Thursday, October 27, 2016

United Kingdom trip (part 7)-Greenwich

From the Tower of London we decided to go to Greenwich to visit the Royal Observatory. We took the train and reached the Greenwich station. The observatory was very near to the station. Located at the Southeast part of London, it was very quiet place unlike London. Greenwich means green village. It was very much green indeed.

 We reached the underground station, and came upstairs , and could see an old time ship. The ship could be a model, I don’t know. My w]son wanted to visit that, but our plan was different. We wanted to see the Royal Observatory only. At that time my son was desperately wanted to drink water. However, the bottle I was carrying was already empty. We searched for a shop, and we saw Greenwich Market. 

To out disappointment, there was not a single shop where we could get a bottle of ager. Then we walk through the bylines, alleys and reached the main rod road. We found a shop, and bought a bottle of water. Then we started walking towards the royal observatory. 

The Royal Observatory was situated on the top a hill in the Greenwich Park. Once there was castle, then it turned into Palace of Placentia during King Henry VIII.It was his one of the favorite places for hunting.  Then it converted into queen’s house, then royal navy hospital. Then in 1675 the Royal Observatory was built on the ruins during the time rein King Charles II, who was at the greatest patron of arts of astronomy.

I read the little history written there on various walls of the observatory. It was written that the  observatory was built with spare bricks from Tilbury fort, recycled lead, iron and timber from Tower of London under very tight budget. Sir Christopher Wren, famous architect also a professor of astronomy suggested using the ruin of Greenwich castle to make the Observatory.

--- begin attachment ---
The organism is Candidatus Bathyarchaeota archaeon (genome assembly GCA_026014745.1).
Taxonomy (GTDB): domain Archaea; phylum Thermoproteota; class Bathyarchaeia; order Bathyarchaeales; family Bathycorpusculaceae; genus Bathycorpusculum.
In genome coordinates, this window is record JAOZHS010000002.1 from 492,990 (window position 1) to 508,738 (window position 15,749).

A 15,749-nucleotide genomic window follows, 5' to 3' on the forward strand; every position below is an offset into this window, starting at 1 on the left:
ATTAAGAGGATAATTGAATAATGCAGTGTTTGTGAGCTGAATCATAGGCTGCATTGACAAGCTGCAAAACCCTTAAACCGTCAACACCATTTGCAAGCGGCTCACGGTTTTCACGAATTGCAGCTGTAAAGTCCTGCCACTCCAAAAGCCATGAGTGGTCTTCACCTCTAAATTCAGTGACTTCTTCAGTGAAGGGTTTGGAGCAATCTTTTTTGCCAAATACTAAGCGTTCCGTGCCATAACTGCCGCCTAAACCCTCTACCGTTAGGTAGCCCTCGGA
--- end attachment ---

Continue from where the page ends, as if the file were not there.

The observatory
Prime Meridian

During that time the Europeans started voyage around the world, and they needed more accurate time during their voyage. At that time almost every town had their own meridian, which made difficult to calculate time. King Charles II who was the greatest patronage of Arts of Astronomy took initiative on the matter. 
Flamsteed house was first built. Over the years it was the home of the astronomers and their families. Before the prime  meridian, almost every town maintain their local time. There were no national or international conventions to set how time should be measured. James Bradley, third Astronomer royal, observed with accuracy sung telescope that first defied the line in 1750/.owing to the unequal length of solar days, astronomers measure the line using distant starts. Stars cross the meridian around every 23 hr. 56 minutes. 

However, as the communication grows, world needed an international standard time. The Greenwich meridian was chosen Prime meridian in 1884. 

What is Prime meridian?